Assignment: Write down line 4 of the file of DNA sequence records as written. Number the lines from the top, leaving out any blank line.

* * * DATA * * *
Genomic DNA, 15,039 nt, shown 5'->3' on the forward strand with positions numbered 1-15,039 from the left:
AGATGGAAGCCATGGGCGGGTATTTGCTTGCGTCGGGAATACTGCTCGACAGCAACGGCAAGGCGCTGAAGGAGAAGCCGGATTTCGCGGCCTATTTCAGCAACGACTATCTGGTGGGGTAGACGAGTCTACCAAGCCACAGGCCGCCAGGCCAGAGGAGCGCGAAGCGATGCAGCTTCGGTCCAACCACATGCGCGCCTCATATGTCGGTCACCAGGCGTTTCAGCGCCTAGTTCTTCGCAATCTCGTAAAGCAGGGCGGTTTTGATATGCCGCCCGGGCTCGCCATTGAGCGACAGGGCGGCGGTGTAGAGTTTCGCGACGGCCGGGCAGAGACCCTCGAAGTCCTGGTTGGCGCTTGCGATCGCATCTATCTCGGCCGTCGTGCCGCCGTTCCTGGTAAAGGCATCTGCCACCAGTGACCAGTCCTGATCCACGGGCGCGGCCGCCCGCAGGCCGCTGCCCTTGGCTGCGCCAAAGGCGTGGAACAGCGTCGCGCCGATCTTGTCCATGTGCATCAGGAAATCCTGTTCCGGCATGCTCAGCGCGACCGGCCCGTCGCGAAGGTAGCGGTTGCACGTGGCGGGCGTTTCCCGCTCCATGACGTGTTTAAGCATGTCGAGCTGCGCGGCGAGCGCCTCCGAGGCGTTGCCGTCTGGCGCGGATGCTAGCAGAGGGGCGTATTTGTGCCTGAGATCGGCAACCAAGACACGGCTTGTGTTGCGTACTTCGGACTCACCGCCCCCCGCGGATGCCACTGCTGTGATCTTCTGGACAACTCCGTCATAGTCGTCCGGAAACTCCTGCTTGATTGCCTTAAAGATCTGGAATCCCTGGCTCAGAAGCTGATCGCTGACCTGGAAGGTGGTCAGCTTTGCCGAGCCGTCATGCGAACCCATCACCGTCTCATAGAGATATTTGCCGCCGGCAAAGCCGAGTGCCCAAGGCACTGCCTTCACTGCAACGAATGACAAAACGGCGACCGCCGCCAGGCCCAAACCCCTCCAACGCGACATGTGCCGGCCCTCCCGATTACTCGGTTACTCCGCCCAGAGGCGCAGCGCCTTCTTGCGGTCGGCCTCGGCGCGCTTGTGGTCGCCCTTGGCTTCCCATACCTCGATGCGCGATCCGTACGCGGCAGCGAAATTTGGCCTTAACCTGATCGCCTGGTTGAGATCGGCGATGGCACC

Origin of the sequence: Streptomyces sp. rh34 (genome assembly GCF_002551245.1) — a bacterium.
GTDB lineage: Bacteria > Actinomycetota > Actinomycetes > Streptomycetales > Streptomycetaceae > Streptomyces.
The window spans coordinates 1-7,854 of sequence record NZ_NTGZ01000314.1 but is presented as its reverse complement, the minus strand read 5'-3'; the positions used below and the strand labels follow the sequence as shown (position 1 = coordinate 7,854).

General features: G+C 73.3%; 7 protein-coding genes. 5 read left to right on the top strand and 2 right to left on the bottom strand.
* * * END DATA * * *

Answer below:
GTDB lineage: Bacteria > Actinomycetota > Actinomycetes > Streptomycetales > Streptomycetaceae > Streptomyces.